This is a lesson that many members of the Left—with their talk of “Love Armies,” repeated calls to understand the Trump voter (as if white rural isolationist were some new species in need of anthropological study), and flocking to Facebook pages like Pantsuit Nation, which has become a maudlin pageant of “good white folks” trying to out-enlighten each other by recounting stories of the one time they helped a Muslim woman in a grocery store—need to learn. Democrats and progressives have long trafficked in platitudes about the nation’s better nature, about “going high” when our Right-wing foes “go low.” This belief that the value and virtue of our ideas would ultimately triumph over the kidney punches and all-out knees to the groin that an increasingly radicalized Right wing has leveled since members of the Republican legislature met on the night of Barack Obama’s 2009 inauguration and decided upon a policy of obstruction has, ultimately, failed to win the day. Watching President Obama’s farewell speech, I saw a woman in the crowd with a sign reading, “Hope Lives.” We need hope. But more than that: We need teeth.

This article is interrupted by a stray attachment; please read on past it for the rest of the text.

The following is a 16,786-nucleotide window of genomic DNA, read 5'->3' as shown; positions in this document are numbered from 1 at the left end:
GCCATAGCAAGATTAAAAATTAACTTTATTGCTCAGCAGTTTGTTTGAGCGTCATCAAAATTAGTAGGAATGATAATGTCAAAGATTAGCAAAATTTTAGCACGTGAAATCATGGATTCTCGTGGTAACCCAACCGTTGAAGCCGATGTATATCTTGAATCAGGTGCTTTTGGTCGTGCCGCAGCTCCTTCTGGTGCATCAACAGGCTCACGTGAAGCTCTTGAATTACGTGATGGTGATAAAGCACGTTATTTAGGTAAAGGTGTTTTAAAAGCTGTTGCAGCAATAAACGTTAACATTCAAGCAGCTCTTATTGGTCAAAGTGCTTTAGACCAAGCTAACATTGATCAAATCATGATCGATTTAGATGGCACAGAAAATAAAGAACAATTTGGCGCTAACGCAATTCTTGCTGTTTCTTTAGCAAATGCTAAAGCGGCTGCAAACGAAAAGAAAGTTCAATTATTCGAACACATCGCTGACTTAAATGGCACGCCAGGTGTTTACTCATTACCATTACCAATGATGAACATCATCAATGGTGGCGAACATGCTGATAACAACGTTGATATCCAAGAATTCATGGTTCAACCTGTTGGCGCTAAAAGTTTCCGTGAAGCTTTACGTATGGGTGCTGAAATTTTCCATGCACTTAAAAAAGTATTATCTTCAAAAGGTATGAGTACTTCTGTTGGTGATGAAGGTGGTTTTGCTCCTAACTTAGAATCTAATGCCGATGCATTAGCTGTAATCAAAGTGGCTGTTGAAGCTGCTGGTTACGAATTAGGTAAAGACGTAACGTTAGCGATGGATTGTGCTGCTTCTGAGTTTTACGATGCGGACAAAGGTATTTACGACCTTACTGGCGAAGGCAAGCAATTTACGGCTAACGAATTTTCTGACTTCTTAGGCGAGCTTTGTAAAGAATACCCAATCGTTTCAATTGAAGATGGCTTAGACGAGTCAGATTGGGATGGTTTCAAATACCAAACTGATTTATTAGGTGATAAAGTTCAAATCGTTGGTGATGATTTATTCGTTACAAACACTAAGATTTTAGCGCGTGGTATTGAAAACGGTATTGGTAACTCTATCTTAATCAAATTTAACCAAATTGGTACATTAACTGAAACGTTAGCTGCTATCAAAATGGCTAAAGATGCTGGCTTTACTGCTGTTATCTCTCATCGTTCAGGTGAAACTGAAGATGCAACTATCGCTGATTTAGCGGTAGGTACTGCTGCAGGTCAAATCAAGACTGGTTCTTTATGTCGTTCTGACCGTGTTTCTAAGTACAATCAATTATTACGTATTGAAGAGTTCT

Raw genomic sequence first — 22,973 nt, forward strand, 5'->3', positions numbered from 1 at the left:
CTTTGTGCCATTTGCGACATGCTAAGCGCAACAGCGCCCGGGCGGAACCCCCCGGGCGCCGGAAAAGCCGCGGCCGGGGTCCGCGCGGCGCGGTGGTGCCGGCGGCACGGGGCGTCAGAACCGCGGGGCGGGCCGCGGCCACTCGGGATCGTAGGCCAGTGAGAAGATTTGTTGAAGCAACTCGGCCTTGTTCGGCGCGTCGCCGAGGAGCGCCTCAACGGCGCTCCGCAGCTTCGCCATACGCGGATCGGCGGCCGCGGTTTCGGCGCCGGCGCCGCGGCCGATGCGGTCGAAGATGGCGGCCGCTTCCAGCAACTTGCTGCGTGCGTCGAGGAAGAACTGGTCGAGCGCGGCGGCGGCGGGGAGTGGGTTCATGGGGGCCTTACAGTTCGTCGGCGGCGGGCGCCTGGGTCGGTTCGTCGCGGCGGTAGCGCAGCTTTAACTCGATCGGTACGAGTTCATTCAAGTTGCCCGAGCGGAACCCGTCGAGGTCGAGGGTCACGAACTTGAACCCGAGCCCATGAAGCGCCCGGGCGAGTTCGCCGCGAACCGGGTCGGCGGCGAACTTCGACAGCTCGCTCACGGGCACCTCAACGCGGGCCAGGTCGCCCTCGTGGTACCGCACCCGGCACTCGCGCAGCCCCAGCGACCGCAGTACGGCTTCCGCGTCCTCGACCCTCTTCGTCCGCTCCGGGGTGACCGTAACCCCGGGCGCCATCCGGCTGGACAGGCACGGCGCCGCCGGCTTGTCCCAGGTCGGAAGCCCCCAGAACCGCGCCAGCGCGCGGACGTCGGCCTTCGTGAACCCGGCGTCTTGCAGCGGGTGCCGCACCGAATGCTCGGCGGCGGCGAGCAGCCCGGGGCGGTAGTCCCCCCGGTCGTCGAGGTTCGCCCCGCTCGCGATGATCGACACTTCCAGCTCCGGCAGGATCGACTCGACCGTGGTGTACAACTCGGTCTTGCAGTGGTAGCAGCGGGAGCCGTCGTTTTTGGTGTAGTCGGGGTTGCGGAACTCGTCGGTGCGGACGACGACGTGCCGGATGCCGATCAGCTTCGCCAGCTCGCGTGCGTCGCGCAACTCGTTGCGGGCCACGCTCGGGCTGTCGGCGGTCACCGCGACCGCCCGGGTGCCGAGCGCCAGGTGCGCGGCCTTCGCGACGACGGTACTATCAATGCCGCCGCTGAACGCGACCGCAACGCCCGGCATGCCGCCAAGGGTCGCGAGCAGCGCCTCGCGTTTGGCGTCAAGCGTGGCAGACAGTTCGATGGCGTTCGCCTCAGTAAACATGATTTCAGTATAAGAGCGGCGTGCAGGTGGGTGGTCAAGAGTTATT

Even the initial impulse to understand “what went wrong”—as if what went wrong were not only a sustained smear campaign against Hillary Clinton herself, but against liberal values; turning concepts that should be appealing even on the surface, like not going bankrupt from health-care costs or enjoying full protections under the law, benefitting from a subsidized community-college education or simply, at this point, not being atomized in a nuclear attack, as benchmarks of elitism—betrays a fatal difference between us and them. As Kara Brown writes, “The other side—on their talk shows and Facebook pages and Twitter accounts—they aren’t worried about our economic anxiety or the fear behind our decision-making. And they aren’t talking about loving us.”